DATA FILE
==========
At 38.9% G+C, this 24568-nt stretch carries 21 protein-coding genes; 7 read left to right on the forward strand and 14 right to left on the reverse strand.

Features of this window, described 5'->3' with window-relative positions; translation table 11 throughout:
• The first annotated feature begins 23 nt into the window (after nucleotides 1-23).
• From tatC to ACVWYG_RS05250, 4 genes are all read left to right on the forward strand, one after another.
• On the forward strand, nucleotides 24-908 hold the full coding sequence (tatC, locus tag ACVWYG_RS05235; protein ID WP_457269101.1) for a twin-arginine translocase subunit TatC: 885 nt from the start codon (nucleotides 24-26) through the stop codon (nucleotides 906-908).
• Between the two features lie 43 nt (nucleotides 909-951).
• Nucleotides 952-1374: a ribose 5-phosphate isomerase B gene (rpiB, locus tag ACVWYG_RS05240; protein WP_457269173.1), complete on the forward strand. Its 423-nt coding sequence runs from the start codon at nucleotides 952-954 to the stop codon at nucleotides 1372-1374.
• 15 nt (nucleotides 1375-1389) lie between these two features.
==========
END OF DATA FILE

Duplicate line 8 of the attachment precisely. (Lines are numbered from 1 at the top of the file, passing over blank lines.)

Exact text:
• 15 nt (nucleotides 1375-1389) lie between these two features.